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`I snapped the switch, but there was nobody there. Then I saw something in the far corner which made me drop my cigar and fall into a cold sweat.'
When Richard Hannay is warned of an assassination plot that has the potential to take Britain into a war, and then a few days later discovers the murdered body of the American that warned him in his flat, he becomes a prime suspect. He flees to the moors of Scotland and a spirited chase begins as he is pursued by the police and the German spies involved with stealing British plans.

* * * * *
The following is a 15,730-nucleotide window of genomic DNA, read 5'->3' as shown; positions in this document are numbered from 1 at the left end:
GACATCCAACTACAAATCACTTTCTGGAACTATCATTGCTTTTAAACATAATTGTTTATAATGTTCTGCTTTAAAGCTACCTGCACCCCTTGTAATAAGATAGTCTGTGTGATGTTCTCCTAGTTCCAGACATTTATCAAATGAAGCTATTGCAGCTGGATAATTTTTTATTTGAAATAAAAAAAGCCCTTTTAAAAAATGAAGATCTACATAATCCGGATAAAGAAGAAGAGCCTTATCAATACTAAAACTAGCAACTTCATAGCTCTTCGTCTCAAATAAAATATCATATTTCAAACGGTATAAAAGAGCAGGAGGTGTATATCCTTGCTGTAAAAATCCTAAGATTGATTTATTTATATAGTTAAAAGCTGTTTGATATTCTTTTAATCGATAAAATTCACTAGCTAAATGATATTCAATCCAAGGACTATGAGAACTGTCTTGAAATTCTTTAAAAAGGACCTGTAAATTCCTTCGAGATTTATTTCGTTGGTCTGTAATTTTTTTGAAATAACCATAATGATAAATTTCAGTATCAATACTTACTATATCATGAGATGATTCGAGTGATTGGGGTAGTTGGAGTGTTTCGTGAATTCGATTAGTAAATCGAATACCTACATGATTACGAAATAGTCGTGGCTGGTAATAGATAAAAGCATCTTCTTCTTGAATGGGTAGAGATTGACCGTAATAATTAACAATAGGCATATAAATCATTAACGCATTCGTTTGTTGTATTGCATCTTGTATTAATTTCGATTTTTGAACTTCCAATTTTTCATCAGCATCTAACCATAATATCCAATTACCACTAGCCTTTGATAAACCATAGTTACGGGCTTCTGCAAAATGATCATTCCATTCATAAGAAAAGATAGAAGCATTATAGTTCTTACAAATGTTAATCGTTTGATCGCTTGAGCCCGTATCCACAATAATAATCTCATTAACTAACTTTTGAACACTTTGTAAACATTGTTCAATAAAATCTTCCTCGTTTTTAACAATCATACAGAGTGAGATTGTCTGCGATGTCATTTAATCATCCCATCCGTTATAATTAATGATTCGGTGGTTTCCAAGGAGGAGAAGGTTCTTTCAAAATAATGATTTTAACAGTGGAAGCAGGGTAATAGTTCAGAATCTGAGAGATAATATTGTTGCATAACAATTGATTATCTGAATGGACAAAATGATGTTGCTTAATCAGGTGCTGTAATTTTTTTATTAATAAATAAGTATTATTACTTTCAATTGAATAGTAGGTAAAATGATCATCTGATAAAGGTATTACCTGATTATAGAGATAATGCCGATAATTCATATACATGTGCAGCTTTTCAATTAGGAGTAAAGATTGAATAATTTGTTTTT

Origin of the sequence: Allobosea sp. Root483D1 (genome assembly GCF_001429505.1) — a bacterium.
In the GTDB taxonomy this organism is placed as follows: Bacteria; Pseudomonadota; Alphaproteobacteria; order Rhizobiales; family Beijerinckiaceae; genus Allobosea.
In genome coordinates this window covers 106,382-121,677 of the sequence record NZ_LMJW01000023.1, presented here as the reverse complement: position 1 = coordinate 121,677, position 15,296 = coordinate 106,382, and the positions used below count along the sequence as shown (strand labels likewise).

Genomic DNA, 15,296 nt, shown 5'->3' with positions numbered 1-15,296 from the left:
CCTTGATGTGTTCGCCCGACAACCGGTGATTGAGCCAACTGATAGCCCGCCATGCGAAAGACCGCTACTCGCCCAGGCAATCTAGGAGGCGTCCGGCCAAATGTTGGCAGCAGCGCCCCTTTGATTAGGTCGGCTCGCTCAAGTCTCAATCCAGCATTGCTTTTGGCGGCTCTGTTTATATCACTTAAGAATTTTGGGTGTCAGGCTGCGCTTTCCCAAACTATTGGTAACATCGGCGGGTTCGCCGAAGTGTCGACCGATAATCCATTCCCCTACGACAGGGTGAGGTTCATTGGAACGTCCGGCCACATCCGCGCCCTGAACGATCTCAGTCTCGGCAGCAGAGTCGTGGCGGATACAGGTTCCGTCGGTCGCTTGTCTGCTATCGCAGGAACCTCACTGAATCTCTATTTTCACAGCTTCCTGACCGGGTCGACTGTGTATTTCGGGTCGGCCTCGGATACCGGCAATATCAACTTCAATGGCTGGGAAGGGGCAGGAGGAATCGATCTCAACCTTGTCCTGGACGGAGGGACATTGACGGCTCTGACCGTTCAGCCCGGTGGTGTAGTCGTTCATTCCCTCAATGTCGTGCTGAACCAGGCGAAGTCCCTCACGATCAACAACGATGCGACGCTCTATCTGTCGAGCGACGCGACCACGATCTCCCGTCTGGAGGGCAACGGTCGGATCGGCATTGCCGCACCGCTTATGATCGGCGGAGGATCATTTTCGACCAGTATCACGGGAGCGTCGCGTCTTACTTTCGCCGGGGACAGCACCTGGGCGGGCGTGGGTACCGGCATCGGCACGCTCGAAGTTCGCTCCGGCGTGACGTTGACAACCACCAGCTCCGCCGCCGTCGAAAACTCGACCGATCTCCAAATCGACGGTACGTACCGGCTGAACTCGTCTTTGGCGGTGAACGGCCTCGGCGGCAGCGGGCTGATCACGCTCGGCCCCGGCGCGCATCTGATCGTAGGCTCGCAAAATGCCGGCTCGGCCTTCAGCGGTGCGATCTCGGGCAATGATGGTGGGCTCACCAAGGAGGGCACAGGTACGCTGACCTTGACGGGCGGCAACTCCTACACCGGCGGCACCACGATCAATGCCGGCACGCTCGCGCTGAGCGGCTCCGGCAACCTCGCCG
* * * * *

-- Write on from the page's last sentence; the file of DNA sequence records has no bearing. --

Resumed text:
Buchan's tale unfolds into one of the seminal and most influential 'chase' books, mimicked by many, yet unrivalled in the tension and mystery created by his writing. Buchan reveres Hannay as an ordinary man who puts his country's good before his own and the classic themes of the novel influenced many films and subsequent 'man-on-the-run' novels.
John Buchan (1875-1940) was a Scottish novelist, historian and Unionist politician who served as Governor General of Canada. He wrote nearly 30 novels, seven collections of short stories, and a number of biographies, including biographies of Sir Walter Scott, Caesar Augustus, and Oliver Cromwell. However, he is most known for his adventure fiction - the most famous of which is The Thirty-Nine Steps, which has undergone several theatre and film adaptations.